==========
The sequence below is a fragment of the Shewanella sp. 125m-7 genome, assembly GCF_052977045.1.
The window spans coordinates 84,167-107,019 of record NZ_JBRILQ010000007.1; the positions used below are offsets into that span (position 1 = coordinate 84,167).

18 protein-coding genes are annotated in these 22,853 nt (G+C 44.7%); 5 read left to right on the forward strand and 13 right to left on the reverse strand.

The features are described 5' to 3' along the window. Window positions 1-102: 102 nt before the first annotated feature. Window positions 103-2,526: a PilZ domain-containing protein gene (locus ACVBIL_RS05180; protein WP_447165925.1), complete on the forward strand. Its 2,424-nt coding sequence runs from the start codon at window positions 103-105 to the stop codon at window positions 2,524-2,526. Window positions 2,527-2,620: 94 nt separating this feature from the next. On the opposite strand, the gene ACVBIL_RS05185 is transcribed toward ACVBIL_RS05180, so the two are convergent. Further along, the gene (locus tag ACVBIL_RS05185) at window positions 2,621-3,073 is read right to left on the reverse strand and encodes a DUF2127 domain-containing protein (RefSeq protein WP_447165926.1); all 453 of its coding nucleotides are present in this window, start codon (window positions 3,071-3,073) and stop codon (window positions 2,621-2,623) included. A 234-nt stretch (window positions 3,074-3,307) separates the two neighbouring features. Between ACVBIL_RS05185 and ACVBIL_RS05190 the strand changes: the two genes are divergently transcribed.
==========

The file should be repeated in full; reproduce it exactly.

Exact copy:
The sequence below is a fragment of the Shewanella sp. 125m-7 genome, assembly GCF_052977045.1.
The window spans coordinates 84,167-107,019 of record NZ_JBRILQ010000007.1; the positions used below are offsets into that span (position 1 = coordinate 84,167).

18 protein-coding genes are annotated in these 22,853 nt (G+C 44.7%); 5 read left to right on the forward strand and 13 right to left on the reverse strand.

The features are described 5' to 3' along the window. Window positions 1-102: 102 nt before the first annotated feature. Window positions 103-2,526: a PilZ domain-containing protein gene (locus ACVBIL_RS05180; protein WP_447165925.1), complete on the forward strand. Its 2,424-nt coding sequence runs from the start codon at window positions 103-105 to the stop codon at window positions 2,524-2,526. Window positions 2,527-2,620: 94 nt separating this feature from the next. On the opposite strand, the gene ACVBIL_RS05185 is transcribed toward ACVBIL_RS05180, so the two are convergent. Further along, the gene (locus tag ACVBIL_RS05185) at window positions 2,621-3,073 is read right to left on the reverse strand and encodes a DUF2127 domain-containing protein (RefSeq protein WP_447165926.1); all 453 of its coding nucleotides are present in this window, start codon (window positions 3,071-3,073) and stop codon (window positions 2,621-2,623) included. A 234-nt stretch (window positions 3,074-3,307) separates the two neighbouring features. Between ACVBIL_RS05185 and ACVBIL_RS05190 the strand changes: the two genes are divergently transcribed.